The Slippery Slope Law of The State

The late Marshall Fritz often said, "The devil has no brakes." Others have said, "Give a prosecutor an inch, and he'll take a mile." 

Some call it "The Foot in the Door." I call it the Slippery Slope Law of The State.

If you give The State a specific power, those who run The State WILL find "creative" ways to broaden that power.

Judges, administrators, and bureaucrats all believe they could do more good if only they had more leeway. So they constantly attempt to stretch their existing powers. For instance . . .

A prosecutor wants to punish someone, but the laws, as written, impede his efforts. So he cooks up a novel approach. He literally stretches his power. He drags the reputation of his victim through the mud, compels the victim to spend gobs of money on lawyers, and maybe even the charges somehow stick.

Politicians do the same thing. They are constantly stretching the power of The State. Each liberty lost, each tax increased, paves the way for the next.

Thus, today it's a stricter drunk driving law. Tomorrow, it's a sobriety check-point. Then, it's a national security check-point. Before you know it, you're being inspected before you can enter a public facility; government agents are making sure you aren't bringing a recording device to a sporting event or a concert.

Or, it started with a public service announcement. Then, every time you were stopped by police, they could give you a modest ticket if you weren't wearing your seat belt -- little more than a warning to incentivize safe behavior. They promised, at the time, they'd never pull someone over just for failure to lock the seat belt properly. But it only took a few more years before they did exactly that, and upped the fines by three or four times what they were at first. Now that they're in your personal cockpit, perhaps next they'll rule it illegal to smoke in your car.

Overreach is always a problem. Lord Acton was right, "Power tends to corrupt, and absolute power corrupts absolutely." But the worst kind of corruption is the self-righteousness felt by those who want to use State coercion for what they deem to be the good of others. "If only everyone was just like me," they cry. 

When overreach is committed by an individual, a private institution, or a commercial enterprise, a little public shaming can go a long way toward correcting the problem. Few can afford to be despised, and the customer is always right.

But a coercive monopoly, such as The State, needs more than a little shame to correct its behavior. Those who rule The State may use their coercive powers to harm the individuals who shed light on their deeds, or they may merely do a half-step retreat, where they temporarily cede a particular power, and wait for a better day to grab that power again.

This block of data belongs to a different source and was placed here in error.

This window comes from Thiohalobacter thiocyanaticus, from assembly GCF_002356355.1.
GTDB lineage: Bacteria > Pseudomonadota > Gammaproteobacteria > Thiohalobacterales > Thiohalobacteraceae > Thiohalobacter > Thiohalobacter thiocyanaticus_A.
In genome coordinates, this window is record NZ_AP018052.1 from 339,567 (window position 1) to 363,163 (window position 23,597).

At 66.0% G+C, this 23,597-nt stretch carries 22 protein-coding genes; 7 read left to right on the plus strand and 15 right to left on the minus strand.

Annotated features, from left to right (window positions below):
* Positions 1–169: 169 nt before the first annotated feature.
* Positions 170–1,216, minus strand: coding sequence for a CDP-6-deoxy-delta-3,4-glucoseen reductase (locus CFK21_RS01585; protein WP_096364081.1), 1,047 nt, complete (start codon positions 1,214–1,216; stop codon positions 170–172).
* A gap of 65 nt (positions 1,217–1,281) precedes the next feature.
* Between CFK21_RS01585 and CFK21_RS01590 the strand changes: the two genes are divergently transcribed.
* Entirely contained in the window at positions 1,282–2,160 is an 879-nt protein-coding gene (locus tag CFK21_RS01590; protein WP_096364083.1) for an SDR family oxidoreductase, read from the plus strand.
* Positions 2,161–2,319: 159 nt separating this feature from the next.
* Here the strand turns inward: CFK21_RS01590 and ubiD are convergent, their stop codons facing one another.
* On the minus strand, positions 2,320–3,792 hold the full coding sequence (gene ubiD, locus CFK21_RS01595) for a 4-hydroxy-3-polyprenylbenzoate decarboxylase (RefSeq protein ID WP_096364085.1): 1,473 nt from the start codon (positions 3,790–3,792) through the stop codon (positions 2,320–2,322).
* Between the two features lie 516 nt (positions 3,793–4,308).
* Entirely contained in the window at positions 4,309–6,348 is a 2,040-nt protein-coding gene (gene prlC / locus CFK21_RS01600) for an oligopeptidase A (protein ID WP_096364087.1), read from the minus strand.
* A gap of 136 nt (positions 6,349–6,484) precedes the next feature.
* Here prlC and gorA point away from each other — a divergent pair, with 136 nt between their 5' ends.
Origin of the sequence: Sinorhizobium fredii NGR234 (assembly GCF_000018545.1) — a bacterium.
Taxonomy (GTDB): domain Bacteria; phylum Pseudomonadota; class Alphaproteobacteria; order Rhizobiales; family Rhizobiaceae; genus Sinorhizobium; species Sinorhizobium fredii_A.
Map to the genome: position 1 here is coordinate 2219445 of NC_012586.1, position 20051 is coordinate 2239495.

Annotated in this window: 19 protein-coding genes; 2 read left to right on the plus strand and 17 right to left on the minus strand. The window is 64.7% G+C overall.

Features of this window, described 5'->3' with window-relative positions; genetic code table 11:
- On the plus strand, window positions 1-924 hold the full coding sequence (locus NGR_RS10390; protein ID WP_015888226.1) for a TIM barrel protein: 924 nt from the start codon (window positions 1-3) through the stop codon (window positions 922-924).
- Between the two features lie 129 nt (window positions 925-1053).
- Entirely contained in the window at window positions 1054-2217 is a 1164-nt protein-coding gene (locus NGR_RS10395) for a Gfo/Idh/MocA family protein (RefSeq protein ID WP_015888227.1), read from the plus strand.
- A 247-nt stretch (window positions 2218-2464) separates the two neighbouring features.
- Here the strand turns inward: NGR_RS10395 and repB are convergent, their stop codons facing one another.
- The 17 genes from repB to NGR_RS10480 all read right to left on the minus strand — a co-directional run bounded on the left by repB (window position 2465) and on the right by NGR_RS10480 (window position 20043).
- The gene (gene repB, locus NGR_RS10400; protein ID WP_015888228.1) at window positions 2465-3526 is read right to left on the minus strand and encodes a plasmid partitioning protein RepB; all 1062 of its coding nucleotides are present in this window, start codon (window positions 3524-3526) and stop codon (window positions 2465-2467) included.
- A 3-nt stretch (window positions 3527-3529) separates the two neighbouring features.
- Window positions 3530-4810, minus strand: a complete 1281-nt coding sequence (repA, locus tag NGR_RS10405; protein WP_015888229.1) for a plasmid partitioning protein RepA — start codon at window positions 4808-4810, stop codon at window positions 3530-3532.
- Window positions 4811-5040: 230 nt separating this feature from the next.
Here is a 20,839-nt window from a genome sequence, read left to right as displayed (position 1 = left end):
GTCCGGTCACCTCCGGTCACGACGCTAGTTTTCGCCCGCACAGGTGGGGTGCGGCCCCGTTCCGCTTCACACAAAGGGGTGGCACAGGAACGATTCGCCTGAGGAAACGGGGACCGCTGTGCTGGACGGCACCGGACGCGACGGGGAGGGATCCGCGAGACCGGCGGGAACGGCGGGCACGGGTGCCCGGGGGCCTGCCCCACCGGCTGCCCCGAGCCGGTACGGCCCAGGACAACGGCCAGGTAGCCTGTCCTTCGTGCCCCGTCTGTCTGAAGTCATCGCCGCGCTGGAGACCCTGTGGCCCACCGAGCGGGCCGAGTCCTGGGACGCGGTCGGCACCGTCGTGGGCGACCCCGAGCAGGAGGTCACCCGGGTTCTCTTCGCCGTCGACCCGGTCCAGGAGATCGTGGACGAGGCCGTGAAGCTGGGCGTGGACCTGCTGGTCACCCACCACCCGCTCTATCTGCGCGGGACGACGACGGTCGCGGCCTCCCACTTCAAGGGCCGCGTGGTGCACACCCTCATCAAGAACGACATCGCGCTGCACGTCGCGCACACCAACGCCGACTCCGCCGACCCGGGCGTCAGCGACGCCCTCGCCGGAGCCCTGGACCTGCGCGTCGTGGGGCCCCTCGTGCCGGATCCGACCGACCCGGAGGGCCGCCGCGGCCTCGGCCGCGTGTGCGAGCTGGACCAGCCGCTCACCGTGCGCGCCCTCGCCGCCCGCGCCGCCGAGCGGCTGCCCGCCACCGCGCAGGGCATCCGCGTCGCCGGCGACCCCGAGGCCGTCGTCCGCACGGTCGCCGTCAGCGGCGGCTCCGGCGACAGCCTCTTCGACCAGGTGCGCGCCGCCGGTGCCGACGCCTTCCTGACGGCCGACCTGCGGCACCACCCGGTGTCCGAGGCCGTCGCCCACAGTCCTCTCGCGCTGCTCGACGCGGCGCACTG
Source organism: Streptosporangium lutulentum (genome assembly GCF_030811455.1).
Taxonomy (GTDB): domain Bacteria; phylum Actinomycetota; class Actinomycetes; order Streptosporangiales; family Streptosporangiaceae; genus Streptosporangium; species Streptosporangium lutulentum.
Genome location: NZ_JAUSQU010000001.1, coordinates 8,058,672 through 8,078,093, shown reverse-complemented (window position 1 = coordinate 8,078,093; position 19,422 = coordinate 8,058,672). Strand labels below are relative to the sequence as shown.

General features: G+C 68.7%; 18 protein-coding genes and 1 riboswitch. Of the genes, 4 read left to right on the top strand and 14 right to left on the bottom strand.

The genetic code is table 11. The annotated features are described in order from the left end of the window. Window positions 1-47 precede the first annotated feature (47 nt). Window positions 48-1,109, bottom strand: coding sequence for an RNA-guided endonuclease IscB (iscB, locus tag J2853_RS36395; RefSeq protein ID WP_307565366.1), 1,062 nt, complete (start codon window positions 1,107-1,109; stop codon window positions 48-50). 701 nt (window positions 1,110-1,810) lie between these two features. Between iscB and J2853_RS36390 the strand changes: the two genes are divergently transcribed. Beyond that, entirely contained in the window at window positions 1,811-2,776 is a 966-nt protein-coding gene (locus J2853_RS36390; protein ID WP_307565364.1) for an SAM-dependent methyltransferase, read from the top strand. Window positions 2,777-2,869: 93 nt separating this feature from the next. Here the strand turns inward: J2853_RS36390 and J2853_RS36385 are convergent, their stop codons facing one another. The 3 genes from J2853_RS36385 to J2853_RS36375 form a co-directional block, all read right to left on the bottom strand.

So if you were issued a Social Security number during the first few decades of the program, you were told by the sponsors that these digits could never be used as identification or for commercial purposes. Frankly, given the Slippery Slope Law of The State, you should expect that a) these numbers would be so used, and that then, the resulting identify theft would give b) someone the "brilliant" plan to make you carry a more "secure" Social Security card. That's what is happening right now! 

Or if so-called "airport security" reaches the point that, in order to fly in our free country, you must choose to be either a) severely radiated, so that your naked image is exposed to the eyes of others, or b) have someone fondle or grab your private parts, well then you can safely say, "That devil called The State, has no brakes."

These are but examples of a widespread rule. We shouldn't be surprised to see coercive, political power expanded AND abused. The Slippery Slope Law of The State is one of the reasons we should be suspicious of, and even in opposition to ANY new, or expanded government powers. 


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Copyright (c) 2010 by Jim Babka. Permission to distribute this blog post for educational purposes is granted, if done with attribution to the author and the Downsize DC Foundation. Permission to use for commercial purposes is denied.